US-China rivalry intensifies

Last year, it was fashionable to talk of an emerging “G2”. The US, the world’s largest economy, and China, its rising rival, would come together to resolve global problems—in particular, the international economic crisis wracking capitalism.


Those illusions have rapidly evaporated this year, as the Obama administration signals a far harder line toward China with a series of provocative moves, including the sale of advanced weapons to Taiwan and a planned meeting with the Dalai Lama. These significant symbolic steps follow the imposition of hefty US tariffs on a range of Chinese goods, from steel pipes and steel-grate to tyres.


Beijing has already protested over the Taiwan arms sale and will certainly do the same if Obama meets the Dalai Lama. US officials expect that Chinese President Hu Jintao will not attend Obama’s nuclear security summit in April and may end bilateral military dialogue with the US. Relations are likely to deteriorate further as the US pushes ahead with new sanctions against Iran over its nuclear programs—a move that Beijing has publicly opposed.


Washington is no doubt driven by a growing sense that its economic and strategic interests are being increasingly blocked by Beijing. Obama’s much-vaunted trip to China last November was widely regarded as a failure: his call for an appreciation of the yuan against the dollar was ignored and in return he received a lecture on the need for financial rectitude to ensure China’s continued purchase of US bonds. At the Copenhagen climate summit, the US was opposed by a bloc led by China that pointedly snubbed Obama when he arrived to pull together a deal.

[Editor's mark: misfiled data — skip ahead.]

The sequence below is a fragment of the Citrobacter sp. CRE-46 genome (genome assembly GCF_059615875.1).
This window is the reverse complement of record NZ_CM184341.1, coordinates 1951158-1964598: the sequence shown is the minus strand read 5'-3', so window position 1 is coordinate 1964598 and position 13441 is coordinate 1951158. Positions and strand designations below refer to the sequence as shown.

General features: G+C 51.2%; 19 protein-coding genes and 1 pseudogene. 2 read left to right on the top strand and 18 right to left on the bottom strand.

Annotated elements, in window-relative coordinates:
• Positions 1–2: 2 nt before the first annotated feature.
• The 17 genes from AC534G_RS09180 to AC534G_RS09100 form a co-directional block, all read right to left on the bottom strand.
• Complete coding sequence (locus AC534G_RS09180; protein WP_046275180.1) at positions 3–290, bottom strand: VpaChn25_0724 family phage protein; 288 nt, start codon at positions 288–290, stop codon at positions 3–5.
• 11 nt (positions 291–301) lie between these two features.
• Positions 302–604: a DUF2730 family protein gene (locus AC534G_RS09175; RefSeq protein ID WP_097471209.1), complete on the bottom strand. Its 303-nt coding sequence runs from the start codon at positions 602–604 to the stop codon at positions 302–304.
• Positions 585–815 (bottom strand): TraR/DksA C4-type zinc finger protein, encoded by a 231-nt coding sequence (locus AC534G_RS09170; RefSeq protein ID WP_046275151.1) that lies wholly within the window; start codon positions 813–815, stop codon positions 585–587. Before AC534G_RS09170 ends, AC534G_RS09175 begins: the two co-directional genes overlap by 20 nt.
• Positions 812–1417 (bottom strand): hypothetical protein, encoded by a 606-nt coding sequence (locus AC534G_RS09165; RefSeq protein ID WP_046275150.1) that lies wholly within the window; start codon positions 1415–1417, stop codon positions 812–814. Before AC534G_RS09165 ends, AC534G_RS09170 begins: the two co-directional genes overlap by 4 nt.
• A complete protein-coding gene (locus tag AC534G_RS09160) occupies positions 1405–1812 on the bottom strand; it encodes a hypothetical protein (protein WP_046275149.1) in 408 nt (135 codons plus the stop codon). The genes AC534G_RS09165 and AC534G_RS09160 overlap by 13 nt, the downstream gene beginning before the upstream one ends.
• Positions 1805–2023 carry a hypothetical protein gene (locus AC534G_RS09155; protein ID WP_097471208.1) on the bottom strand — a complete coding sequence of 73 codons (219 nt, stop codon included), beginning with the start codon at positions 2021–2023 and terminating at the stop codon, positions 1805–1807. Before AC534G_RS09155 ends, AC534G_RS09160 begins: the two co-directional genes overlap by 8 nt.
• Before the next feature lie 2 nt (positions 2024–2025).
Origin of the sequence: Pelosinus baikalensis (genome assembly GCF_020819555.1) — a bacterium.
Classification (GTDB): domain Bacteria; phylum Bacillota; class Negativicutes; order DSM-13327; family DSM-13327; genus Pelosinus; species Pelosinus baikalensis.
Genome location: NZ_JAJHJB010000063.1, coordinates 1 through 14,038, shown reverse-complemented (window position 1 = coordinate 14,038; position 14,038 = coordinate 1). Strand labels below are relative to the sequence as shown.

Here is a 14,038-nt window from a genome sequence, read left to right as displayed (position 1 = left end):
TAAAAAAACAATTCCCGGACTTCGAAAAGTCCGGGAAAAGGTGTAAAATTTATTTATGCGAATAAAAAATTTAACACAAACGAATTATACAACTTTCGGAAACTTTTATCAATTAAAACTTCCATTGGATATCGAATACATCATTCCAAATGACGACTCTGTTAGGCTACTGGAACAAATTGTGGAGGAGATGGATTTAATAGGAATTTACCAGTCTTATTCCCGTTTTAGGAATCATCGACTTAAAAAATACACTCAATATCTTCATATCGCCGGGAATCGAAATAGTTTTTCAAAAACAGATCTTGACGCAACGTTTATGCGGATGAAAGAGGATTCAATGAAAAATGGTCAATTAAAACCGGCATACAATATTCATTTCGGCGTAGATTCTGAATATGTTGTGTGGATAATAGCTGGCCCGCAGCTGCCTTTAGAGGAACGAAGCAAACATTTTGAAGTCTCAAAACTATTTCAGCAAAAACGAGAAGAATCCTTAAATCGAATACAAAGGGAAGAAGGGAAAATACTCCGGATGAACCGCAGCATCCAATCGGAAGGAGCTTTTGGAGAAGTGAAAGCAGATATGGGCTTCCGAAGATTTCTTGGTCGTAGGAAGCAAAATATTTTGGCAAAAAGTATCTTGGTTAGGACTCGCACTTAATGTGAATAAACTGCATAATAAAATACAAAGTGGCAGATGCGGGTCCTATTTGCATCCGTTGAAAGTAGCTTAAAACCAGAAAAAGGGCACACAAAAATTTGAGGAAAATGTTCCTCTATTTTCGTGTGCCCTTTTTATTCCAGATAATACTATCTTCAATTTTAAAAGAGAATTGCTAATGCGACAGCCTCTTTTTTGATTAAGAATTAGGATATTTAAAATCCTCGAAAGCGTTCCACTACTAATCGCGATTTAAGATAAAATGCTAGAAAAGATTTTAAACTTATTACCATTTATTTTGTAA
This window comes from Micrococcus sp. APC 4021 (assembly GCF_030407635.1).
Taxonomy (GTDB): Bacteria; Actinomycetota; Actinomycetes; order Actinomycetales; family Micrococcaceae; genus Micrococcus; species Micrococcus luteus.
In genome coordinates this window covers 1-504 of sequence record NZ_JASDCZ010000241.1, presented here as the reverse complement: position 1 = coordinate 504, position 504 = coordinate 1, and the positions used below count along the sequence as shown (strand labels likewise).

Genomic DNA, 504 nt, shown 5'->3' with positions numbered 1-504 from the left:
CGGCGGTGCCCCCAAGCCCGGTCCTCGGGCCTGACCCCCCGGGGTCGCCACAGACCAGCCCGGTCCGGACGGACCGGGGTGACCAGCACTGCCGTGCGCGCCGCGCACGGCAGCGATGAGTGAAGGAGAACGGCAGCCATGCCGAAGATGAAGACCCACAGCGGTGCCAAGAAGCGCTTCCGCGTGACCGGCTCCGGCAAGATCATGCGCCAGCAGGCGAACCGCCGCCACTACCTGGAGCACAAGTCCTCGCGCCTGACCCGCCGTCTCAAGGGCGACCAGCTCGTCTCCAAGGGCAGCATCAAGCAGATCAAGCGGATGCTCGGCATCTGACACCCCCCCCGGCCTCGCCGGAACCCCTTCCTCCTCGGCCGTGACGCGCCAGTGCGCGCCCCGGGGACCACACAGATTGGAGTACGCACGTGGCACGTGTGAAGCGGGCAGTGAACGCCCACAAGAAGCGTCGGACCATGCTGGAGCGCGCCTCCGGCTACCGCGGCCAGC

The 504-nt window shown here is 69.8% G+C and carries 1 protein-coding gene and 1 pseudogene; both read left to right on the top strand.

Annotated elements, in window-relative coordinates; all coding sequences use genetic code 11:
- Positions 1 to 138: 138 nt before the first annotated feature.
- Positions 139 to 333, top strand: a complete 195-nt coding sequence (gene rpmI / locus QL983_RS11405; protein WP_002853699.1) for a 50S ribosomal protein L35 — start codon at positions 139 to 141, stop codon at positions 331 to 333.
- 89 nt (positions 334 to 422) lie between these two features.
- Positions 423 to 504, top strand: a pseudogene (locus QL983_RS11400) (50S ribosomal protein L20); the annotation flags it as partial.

These tensions are rooted in the rapidly changing relations between the major economic powers, driven by the globalisation of production. The US remains the world’s no. 1 economy but is confronted by a dynamic rival. At the beginning of the twenty-first century, US GDP was eight times that of China; a decade later the figure was down to four times. This year China is likely to overtake Japan to become the world’s second largest economy. In 2009 China overtook the US as the world’s largest auto market and Japan as the largest auto producer. Two decades ago, a car industry barely existed in China.


The global financial crisis that erupted in 2008 has only served to underscore the vulnerability of the US and the rise of Chinese capitalism. While the US and European economies contracted in 2009, China contributed more than 50 percent of global economic growth. Last year China overtook Germany to become the world’s largest exporter. While major Western banks had to be bailed out, the seven largest Asian economies now hold $US4.6 trillion in foreign currency reserves—greater than the rest of the world combined.